Given the success of Operation Tidal Wave II, it is undeniable that war-sustaining activities like the Islamic State’s oil enterprise could constitute important military target sets. If targeted successfully, their destruction or neutralization could severely impact an enemy’s ability to engage in armed conflict and, hopefully, lead to an earlier cessation of hostilities. This success and the potentially positive outcome highlights the value of the U.S. case-by-case approach to the targeting of war-sustaining activities. Under the majority view, Operation Tidal Wave II would not have been permitted, despite the entirely predictable military advantage that such targeting produced while minimizing civilian losses. While it may well be that the United States has been “alone or almost alone” in its position regarding the targeting of war-sustaining activities, the success of the operation may represent a critical turning point in the world’s view of such actions. Other nations participating in the counter-IS fight have joined the United States in actively targeting the IS oil enterprise. They include two stalwart allies and a peer competitor: the United Kingdom, France, and Russia. Along with the United States, these participants represent four of the five permanent members of the United Nations Security Council. If indeed the U.S. view remains the minority view, it is now a fairly significant one. Perhaps the time has come for the majority to reassess its position. JFQ
1 Protocol Additional to the Geneva Conventions of 12 August 1949, and Relating to the Protection of Victims of International Armed Conflicts (Additional Protocol I), Article 52(2). Although not ratified by the United States, it considers this principle to be binding customary international law.
2 Office of the General Counsel, Law of War Manual (Washington, DC: Department of Defense, June 2015), paragraph 220.127.116.11, available at <http://archive.defense.gov/pubs/Law-of-War-Manual-June-2015.pdf>.
3 Ryan Goodman, “Targeting ‘War-Sustaining’ Objects in Non-International Armed Conflict,” American Journal of International Law, vol. 110 (June 2016), available at <https://papers.ssrn.com/sol3/papers.cfm ?abstract_id=2783736>.
4 Commentary on the Additional Protocols of 8 June 1977 to the Geneva Conventions of 12 August 1949, International Committee of the Red Cross (Geneva 1987), paragraph 2024.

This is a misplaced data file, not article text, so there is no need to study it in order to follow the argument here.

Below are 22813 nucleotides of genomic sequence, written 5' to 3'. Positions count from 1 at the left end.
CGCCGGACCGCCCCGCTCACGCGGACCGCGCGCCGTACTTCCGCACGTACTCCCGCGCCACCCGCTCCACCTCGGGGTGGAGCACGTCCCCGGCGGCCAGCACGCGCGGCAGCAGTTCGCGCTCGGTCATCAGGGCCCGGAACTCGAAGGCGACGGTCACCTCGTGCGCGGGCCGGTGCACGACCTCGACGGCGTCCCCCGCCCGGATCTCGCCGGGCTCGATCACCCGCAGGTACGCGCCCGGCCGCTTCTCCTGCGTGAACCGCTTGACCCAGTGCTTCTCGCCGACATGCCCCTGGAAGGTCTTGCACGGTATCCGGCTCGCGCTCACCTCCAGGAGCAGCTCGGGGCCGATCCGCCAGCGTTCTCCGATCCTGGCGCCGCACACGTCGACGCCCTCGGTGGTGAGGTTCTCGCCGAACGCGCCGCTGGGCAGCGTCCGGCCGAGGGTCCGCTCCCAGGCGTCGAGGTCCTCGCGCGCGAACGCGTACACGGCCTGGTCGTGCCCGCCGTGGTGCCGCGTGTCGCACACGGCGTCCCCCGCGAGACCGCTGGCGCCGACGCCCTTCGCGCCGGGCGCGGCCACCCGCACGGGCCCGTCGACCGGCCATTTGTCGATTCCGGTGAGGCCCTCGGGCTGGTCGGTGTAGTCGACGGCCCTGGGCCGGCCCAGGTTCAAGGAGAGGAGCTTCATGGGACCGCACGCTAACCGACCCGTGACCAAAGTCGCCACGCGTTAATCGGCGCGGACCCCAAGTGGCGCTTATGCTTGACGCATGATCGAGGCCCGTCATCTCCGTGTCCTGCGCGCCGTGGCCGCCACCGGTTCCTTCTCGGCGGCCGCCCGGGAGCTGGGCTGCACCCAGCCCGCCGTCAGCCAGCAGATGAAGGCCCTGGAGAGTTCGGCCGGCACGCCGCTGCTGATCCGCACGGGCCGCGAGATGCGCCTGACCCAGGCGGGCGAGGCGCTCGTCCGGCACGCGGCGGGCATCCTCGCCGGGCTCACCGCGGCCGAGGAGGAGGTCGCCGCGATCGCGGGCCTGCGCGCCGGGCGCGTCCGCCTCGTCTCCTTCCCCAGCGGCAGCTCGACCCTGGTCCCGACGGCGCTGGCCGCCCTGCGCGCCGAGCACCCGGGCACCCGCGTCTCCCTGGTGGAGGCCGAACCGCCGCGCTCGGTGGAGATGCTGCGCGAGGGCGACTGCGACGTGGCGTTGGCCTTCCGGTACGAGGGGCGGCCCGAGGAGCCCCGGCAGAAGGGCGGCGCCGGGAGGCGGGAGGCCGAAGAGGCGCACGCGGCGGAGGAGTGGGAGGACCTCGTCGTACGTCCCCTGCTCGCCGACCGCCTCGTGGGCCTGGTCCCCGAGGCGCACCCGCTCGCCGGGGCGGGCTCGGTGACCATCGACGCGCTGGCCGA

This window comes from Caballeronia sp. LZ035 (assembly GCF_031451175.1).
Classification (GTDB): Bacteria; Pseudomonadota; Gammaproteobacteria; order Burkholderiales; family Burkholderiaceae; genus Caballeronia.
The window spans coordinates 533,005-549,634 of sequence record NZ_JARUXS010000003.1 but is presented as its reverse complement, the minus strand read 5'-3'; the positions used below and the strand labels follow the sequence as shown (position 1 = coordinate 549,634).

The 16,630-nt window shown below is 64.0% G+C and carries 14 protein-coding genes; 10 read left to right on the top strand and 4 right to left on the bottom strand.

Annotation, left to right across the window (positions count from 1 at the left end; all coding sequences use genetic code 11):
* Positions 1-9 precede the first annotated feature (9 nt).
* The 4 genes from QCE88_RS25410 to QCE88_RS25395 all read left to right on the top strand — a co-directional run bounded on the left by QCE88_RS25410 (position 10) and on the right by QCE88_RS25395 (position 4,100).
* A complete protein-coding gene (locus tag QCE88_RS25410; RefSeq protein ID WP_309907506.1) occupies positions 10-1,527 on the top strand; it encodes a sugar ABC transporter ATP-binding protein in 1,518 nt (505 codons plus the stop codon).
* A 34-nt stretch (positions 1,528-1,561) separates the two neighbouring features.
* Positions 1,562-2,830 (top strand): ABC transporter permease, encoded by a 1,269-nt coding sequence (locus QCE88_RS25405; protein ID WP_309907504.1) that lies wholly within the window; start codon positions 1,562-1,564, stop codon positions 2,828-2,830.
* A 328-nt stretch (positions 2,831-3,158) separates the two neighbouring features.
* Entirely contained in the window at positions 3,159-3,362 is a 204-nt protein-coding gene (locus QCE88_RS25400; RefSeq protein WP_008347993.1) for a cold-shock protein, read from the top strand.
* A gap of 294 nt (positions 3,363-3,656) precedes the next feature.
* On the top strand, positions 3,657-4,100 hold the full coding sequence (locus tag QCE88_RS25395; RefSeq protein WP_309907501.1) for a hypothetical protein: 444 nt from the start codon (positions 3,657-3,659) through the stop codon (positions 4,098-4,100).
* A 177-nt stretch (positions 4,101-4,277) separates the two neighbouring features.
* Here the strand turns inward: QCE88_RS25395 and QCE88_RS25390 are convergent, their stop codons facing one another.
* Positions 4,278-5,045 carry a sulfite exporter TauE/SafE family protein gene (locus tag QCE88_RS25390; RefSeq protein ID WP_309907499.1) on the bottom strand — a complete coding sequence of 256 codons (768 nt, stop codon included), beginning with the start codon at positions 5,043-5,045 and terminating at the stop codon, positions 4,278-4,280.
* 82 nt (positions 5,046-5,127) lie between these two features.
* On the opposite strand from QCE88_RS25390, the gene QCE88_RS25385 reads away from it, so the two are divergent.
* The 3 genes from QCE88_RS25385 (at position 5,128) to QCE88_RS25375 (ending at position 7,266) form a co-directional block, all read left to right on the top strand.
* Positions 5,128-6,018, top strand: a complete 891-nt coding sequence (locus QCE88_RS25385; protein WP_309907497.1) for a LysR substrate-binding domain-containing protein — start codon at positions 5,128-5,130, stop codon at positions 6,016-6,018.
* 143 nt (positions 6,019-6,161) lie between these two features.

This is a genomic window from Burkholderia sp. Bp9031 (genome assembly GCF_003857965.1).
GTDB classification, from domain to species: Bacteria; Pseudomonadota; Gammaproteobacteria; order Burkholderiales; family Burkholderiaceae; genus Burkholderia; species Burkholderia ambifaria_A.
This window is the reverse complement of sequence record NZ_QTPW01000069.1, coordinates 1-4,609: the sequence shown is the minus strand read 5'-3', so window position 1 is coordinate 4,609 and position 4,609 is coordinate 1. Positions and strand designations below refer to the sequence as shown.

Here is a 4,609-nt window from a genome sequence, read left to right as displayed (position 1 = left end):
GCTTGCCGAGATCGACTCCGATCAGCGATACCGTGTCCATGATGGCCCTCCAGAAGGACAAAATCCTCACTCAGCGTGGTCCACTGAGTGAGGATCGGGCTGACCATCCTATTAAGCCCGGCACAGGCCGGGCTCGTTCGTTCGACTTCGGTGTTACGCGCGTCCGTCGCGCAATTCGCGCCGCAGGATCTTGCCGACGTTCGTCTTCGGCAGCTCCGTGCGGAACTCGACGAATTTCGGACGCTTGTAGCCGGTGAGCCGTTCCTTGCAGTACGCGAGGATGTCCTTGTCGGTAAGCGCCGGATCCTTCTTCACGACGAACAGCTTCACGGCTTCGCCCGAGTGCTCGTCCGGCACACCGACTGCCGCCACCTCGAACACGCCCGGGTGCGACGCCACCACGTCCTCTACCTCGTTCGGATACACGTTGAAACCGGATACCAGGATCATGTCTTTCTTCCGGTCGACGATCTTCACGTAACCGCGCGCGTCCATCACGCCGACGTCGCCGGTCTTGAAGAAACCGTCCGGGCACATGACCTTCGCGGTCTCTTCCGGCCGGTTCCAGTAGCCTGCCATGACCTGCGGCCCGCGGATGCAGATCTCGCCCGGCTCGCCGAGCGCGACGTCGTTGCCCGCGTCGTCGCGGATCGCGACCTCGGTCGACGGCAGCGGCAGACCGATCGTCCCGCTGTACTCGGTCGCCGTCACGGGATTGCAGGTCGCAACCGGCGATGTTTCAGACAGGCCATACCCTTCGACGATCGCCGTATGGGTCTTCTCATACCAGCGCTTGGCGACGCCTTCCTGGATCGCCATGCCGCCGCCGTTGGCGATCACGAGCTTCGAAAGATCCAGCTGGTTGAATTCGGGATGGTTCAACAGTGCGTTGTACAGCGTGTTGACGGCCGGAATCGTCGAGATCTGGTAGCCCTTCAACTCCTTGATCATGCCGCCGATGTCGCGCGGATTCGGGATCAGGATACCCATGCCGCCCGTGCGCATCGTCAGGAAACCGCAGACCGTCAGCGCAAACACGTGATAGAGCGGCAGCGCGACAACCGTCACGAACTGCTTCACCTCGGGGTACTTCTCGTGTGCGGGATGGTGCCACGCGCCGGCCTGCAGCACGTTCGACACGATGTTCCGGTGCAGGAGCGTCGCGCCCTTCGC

5 This debate was illustrated by the objection of our allies to the U.S. plan to target components of the Taliban’s narcotics industry in Afghanistan. See Judy Dempsey, “Afghan Drug Fight Will Follow Law’s Letter, NATO Says,” New York Times, November 1, 2009, available at <www.nytimes.com/2009/02/11/world/asia/11iht-nato.4.20119005.html>.
6 Jennifer M. O’Connor, “Applying the Law of Targeting to the Modern Battlefield,” remarks delivered at New York University School of Law, November 28, 2016, available at <www.defense.gov/Portals/1/Documents/pubs/Applying-the-Law-of-Targeting-to-the-Modern-Battlefield.pdf>.
7 Daniel L. Glaser, remarks delivered at Chatham House, London, England, February 8, 2016, available at <www.treasury.gov/press-center/press-releases/Pages/jl0341.aspx>.
8 “Department of Defense Press Briefing by Rear Adm. Kirby in the Pentagon Briefing Room,” September 25, 2014, available at <www.defense.gov/News/Transcripts/Transcript-View/Article/606932>.
9 The operation was named after World War II’s Operation Tidal Wave, which unsuccessfully sought to deliver a knockout blow to the German war effort by striking the oil refineries in Romania that produced the bulk of Nazi petroleum products.
10 “U.S. Strategy for Syria and Iraq and Its Implications for the Region,” hearing before the House Committee on Armed Forces, YouTube.com, December 1, 2015, available at <www.youtube.com/watch?v=SXT6U7tnaH4>.
11 See, for example, Tom Vanden Brook, “Leaflets Prompt ISIL Truckers to Flee,” USA Today, November 19, 2015, available at <www.usatoday.com/story/ news/world/2015/11/19/isil-iraq-syria-oil-smuggling-leaflets/76065902/>.
12 See, for example, Jose Pagliery, “ISIS Cuts Its Fighters’ Salaries by 50%,” CNN.com, January 19, 2016, available at <http://money.cnn.com/2016/01/19/news/world/isis-salary-cuts/index.html?sr=fbCNN012016isis-salary-cuts0102AMVODtopLink&linkId=20506180>.
13 See Daniel L. Glaser’s remarks in “Foundation for Defense of Democracies Holds a Discussion Entitled ‘State of Play: Combating Today’s Illicit Financial Networks,’” May 11, 2016, available at <www.defenddemocracy. org/content/uploads/documents/FDD_Glaser_Event_Transcript_May_2016.pdf>. Assistant Secretary Glaser attributed this to a combination of reasons, including a drop in the international price of oil and expanded counter-smuggling efforts, but primarily Operation Tidal Wave II.
14 White House, press briefing, December 13, 2016, available at <www.whitehouse. gov/the-press-office/2016/12/13/press-briefing-press-secretary-josh-earnest-and-special-envoy-global>.